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Hi everyone,
I'm in the process of putting a massive amount of c# code originally written for .NET 4.0 into a silverlight 4 app. I have quite a serious problem with the compiler rejecting generics when inheritance is involved. I've put a very basic example down below: this code compiles OK in .NET 4, but not in silverlight 4.0 or .NET 3.5. Can someone with more experience please tell me what's going on here?? I surely can't be the first to come across such issues:
using System;
using System.Collections.Generic;
 
namespace ClassLibrary2
{
    public class Main<T>
        where T : Class1
    {
        public void DoStuff()
        {
            //The following line compiles in .NET4 but does not compile in Silverlight 4
            //Error	2	Argument 1: cannot convert from 'ClassLibrary2.ComparingClass' to 'System.Collections.Generic.IComparer<T>'
            Class2<T, IComparer<T>> returnVal = new Class2<T, IComparer<T>>(new ComparingClass());
        }
    }
 
    public class Class1
    {
    }
 
    class Class2<T, U>
        where T : Class1
        where U : IComparer<T>
    {
        internal Class2(U c)
        {
        }
    }
 
    class ComparingClass : IComparer<Class1>
    {
        public int Compare(Class1 a, Class1 b)
        {
            return 1;
        }
    }
}
 
I have similar problems with things inheriting from List not getting access to LINQ IEnumerable extension methods etc. All of this code compiled A-OK in .NET 4...
Any help will be greatly appreciated.

 
EDIT:
 
I've found a solution *to this example*:
change
 
class ComparingClass : IComparer<Class1>
 
to
 
class ComparingClass<T> : IComparer<T>
        where T:Class1
 
but in general I don't understand why the compiler thinks of them differently. I have a lot of code to move across with similar issues and need to understand what's going wrong in order to fix it. Help!
Posted 22-Apr-11 1:31am
Lee Reid1.6K
Edited 22-Apr-11 1:49am
v4
Comments
Nishant Sivakumar at 22-Apr-11 7:36am
   
The formatting is messed up, some of the code is swallowed as it gets treated as html tags. Can you fix that?
Lee Reid at 22-Apr-11 7:39am
   
Done. Sorry about that!
Nishant Sivakumar at 22-Apr-11 7:47am
   
Thanks, I've replied to you.
   
This is the first time I've seen anyone use the where clause.
Nishant Sivakumar at 22-Apr-11 7:47am
   
Wow, really? I use it all the time :-)
Lee Reid at 22-Apr-11 7:53am
   
whoa, seriously?? I'm not sure how i'd survive without it
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Solution 2

That's expected behavior. .NET 4.0's version of IComparer<> is contravariant, see below:
 
public interface IComparer<in T>
 
In .NET 3.5 there was no notion of contravariance. So in 3.5 you would need a cast as follows:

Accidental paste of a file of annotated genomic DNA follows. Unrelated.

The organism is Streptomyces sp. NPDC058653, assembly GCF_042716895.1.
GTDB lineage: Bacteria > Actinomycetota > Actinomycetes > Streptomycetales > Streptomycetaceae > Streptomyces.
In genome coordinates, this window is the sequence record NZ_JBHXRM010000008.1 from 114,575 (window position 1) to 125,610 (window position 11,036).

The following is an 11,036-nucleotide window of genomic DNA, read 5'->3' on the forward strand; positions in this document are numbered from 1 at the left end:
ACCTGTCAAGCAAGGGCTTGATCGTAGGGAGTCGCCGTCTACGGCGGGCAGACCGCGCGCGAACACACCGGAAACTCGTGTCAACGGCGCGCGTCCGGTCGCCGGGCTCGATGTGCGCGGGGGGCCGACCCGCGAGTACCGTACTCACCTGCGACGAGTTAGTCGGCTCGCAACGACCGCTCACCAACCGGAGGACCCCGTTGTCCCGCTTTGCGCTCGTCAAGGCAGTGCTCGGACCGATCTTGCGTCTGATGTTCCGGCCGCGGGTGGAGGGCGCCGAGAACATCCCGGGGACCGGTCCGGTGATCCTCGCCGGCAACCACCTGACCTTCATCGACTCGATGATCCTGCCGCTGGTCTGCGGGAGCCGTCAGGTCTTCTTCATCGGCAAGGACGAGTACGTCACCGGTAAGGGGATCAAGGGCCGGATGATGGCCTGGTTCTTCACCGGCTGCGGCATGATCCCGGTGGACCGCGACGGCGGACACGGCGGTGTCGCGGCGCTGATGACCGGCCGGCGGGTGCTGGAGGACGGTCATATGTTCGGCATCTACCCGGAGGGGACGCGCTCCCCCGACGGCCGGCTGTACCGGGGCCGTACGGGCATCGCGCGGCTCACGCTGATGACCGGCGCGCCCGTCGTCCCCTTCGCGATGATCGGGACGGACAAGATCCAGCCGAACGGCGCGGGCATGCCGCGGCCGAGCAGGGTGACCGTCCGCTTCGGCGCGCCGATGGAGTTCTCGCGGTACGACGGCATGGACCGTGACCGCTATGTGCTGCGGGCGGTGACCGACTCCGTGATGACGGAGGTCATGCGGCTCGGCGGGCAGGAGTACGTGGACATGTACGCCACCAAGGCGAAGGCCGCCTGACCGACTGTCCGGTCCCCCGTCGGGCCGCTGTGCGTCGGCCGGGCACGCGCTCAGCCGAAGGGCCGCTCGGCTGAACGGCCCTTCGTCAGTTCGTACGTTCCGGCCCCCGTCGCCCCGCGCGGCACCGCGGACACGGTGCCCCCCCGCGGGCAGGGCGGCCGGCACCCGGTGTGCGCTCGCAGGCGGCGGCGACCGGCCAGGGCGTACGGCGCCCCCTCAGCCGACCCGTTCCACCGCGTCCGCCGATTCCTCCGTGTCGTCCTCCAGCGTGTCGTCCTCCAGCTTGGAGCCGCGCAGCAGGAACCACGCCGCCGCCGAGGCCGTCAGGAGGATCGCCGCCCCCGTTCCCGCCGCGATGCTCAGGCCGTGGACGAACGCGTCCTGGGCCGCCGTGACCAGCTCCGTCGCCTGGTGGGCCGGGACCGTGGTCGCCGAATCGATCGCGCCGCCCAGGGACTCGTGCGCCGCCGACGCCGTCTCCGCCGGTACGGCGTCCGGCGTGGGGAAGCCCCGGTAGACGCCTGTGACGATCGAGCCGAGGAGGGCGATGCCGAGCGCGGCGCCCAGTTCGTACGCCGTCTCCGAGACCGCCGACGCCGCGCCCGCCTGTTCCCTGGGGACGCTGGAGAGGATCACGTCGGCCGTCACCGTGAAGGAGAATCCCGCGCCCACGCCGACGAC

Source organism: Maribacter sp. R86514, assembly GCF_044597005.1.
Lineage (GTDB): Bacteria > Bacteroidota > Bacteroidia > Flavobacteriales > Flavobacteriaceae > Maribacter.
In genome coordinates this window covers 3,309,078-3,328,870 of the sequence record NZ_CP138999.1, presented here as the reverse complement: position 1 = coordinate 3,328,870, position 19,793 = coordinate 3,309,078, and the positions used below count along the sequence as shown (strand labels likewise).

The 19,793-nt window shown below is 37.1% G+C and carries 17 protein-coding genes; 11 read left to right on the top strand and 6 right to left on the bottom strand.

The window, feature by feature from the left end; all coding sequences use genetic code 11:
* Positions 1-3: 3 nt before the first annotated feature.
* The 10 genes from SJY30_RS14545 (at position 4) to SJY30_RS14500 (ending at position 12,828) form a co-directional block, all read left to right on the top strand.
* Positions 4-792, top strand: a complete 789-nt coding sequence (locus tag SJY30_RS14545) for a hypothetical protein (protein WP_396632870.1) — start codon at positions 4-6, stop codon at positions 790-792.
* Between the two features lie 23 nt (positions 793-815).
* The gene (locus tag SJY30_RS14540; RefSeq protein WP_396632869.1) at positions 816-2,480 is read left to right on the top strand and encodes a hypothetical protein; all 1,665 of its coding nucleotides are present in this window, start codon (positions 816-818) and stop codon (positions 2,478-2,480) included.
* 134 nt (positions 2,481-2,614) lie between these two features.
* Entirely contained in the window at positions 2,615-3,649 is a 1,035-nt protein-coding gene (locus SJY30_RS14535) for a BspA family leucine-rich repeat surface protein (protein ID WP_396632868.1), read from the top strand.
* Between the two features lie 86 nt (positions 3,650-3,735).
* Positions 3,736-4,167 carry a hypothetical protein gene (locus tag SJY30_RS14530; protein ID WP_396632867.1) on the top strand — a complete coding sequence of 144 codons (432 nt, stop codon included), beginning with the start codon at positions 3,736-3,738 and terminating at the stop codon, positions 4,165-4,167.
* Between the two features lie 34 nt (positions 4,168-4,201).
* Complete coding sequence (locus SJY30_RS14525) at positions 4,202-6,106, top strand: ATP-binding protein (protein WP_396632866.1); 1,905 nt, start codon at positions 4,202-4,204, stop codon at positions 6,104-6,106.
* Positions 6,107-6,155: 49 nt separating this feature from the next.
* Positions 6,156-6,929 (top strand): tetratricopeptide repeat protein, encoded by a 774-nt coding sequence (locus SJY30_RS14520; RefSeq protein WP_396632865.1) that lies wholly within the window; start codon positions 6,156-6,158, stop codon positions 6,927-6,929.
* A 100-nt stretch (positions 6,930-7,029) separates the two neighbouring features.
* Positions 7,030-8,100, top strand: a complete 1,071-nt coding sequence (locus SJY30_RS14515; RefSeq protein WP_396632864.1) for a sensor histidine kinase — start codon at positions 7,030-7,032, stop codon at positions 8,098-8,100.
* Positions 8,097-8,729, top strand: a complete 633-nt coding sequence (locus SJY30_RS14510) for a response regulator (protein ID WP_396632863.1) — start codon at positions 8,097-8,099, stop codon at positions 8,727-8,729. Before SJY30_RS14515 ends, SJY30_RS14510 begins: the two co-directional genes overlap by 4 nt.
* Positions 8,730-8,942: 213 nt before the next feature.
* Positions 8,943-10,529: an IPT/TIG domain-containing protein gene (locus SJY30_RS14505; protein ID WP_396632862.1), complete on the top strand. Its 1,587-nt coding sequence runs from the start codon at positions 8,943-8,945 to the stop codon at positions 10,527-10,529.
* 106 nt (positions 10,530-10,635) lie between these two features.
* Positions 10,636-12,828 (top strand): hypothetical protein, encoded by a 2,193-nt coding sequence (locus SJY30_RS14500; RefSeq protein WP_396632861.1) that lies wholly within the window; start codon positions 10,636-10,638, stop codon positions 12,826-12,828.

Class2<T, IComparer<T>> returnVal = new Class2<T, IComparer<T>>(
      (IComparer<T>)new ComparingClass());
 
For more info, see a blog entry I did some time ago:
 
C# 4.0 and variant generic interfaces[^]
  Permalink  
v2
Comments
Lee Reid at 22-Apr-11 7:54am
   
No contravariance?? Oh lord do I have a lot of work ahead of me then :| Thanks heaps for your reply
Nishant Sivakumar at 22-Apr-11 7:55am
   
You are welcome. Yeah moving back to 3.5 was not a very pleasant experience for me either when I had to do that last year for a personal project. A lot of my LINQ stuff broke because of this variance issue.
SAKryukov at 22-Apr-11 22:45pm
   
Great answer! My 5.
--SA
Nishant Sivakumar at 23-Apr-11 9:18am
   
Thank you, SA.
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Solution 1

Looks like IComparer was introduced in version 4 and therefor not available in earlier versions. Have a look here:
http://msdn.microsoft.com/en-us/library/8ehhxeaf.aspx[^]
 
Good luck!
  Permalink  
Comments
Nishant Sivakumar at 22-Apr-11 7:48am
   
>> Looks like IComparer was introduced in version 4 and therefor not available in earlier versions. << .......... Not really. Please see my answer.
E.F. Nijboer at 22-Apr-11 7:54am
   
It looked very plausible but you are correct. Have my 5 :-)
Nishant Sivakumar at 22-Apr-11 7:56am
   
Thank you.
Lee Reid at 22-Apr-11 7:50am
   
Thanks for your help, but it appears its been there for some time:
"Supported in: 4, 3.5, 3.0, 2.0"
E.F. Nijboer at 22-Apr-11 7:56am
   
Yes, it was also mentioned by Nishant Sivakuma. Luckily he gave you a better answer that is hopefully very helpful to you.
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Solution 3

Update:
In case anybody else is having similar issues switching to Silverlight from .NET 4:
I've just downloaded Silverlight 5 Beta and found that these 'problems' do not exist in that framework. Upgrade!
  Permalink  

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0 CHill60 360
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2 Sarvesh Kumar Gupta 168
3 RyanDev 145
4 Sergey Alexandrovich Kryukov 128


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